Songs of the Angels

» Posted by on Aug 27, 2015 in Monarch Caterpillar & Butterfly Updates 2015 | 0 comments

Songs of the Angels

The Miraculous Journey… I am very proud of this lady butterfly. I was just in time to rescue her. I was watching the Monarchs dance in the garden at the park yesterday. Suddenly, a male butterfly jumped on top of a female and they went crashing to the pavement. Wings were flapping and I didn’t want to interfere with a mating ritual, but after several minutes, I realized something was not going as planned.

I came closer and observed. The female’s abdomen was accidentally bent forward under her thorax. She couldn’t get up to support herself with the weight of the male on top of her and he wasn’t willing to let go. I gently lifted them both into my hand and saw that she was motionless.

Luckily, the naturalist was working nearby. She was able to disconnect the male and release him back to his wild adventures. The female, we placed on a flower for further observation. She had a weak wing and trauma from the fall. I sat with her and appreciated her. She began to nectar on the delicious flowers and then crawl. I saw that all 4 of her legs were strong and she was eager to continue nectaring.

Then she flew a short distance and I knew she would be ok. Her wings were very worn and her abdomen sunken in. She has already laid her eggs for this lifetime. I knew this was her last day. I told her how beautiful she was and thanked her for leaving the next generation of butterfly eggs in our garden. I will keep an eye out for her newly hatched caterpillars.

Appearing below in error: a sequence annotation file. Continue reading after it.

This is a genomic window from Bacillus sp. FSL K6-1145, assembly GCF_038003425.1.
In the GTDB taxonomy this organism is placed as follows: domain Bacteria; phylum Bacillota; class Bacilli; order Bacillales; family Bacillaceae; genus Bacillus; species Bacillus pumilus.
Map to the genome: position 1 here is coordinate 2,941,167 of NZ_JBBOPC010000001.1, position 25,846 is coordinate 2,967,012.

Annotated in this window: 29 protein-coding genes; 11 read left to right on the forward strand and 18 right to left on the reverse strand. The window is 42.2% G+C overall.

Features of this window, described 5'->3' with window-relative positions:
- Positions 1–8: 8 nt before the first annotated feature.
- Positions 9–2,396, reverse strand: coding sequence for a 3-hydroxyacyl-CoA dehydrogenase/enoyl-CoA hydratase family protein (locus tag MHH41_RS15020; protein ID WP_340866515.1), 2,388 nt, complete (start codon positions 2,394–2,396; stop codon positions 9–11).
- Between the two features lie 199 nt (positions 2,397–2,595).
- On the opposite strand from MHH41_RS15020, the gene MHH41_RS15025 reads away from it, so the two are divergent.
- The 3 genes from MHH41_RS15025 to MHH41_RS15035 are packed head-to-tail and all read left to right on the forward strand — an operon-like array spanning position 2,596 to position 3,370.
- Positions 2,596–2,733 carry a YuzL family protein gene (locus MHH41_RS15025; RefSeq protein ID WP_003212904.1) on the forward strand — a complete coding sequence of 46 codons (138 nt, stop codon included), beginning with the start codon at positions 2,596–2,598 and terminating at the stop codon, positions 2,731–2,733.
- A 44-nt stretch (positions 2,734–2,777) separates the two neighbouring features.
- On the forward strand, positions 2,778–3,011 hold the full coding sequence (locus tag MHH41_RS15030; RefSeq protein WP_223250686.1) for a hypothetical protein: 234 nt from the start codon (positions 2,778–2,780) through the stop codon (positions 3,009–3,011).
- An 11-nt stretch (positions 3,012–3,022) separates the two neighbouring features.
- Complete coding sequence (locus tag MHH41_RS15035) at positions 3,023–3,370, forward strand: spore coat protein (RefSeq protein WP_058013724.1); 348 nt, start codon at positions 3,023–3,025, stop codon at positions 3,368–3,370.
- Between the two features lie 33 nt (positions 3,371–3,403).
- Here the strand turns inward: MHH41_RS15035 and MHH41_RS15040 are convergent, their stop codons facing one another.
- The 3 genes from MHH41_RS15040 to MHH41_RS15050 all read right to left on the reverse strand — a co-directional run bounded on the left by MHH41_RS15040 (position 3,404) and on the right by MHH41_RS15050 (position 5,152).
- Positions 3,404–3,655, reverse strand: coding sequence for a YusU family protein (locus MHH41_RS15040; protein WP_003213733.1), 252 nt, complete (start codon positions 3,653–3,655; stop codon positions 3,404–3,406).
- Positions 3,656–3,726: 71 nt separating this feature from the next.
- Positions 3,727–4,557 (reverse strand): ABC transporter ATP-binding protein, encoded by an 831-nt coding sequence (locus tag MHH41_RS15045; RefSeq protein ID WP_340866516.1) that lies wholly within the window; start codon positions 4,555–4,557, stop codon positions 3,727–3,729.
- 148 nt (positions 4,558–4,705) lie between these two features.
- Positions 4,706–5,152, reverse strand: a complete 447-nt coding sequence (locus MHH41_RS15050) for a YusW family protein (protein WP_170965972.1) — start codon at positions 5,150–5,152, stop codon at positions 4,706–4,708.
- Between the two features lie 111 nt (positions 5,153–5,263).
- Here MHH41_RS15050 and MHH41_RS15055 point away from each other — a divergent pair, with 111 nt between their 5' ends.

As I left the garden, I spotted another female with very worn wings laying her eggs on the Milkweed. I caught her photo as well and thanked her for leaving more eggs. These beautiful butterflies have journeyed far to bring us this final generation of “Super Monarchs”, the migrating Monarchs that will journey all the way to Mexico and live for 6-8 months through the Winter, and with worn and tired bodies in the Spring, find the strength to lay the eggs for next year’s first generation of Monarch butterflies.

It takes 4 generations (or more) of Monarch butterflies living only 2-4 weeks per life span, to bring us this final generation of Migrating Monarchs that will become the hope for the future of all Monarch butterflies in the wild.

It’s a miracle that they survive this process year after year as their numbers grow smaller and smaller. We are so fortunate to have another year with them. I don’t even want to imagine what it will be like to see the Milkweed gardens without them. Every year the butterflies arrive later and later, and I wonder to myself, will this be the year they no longer come?

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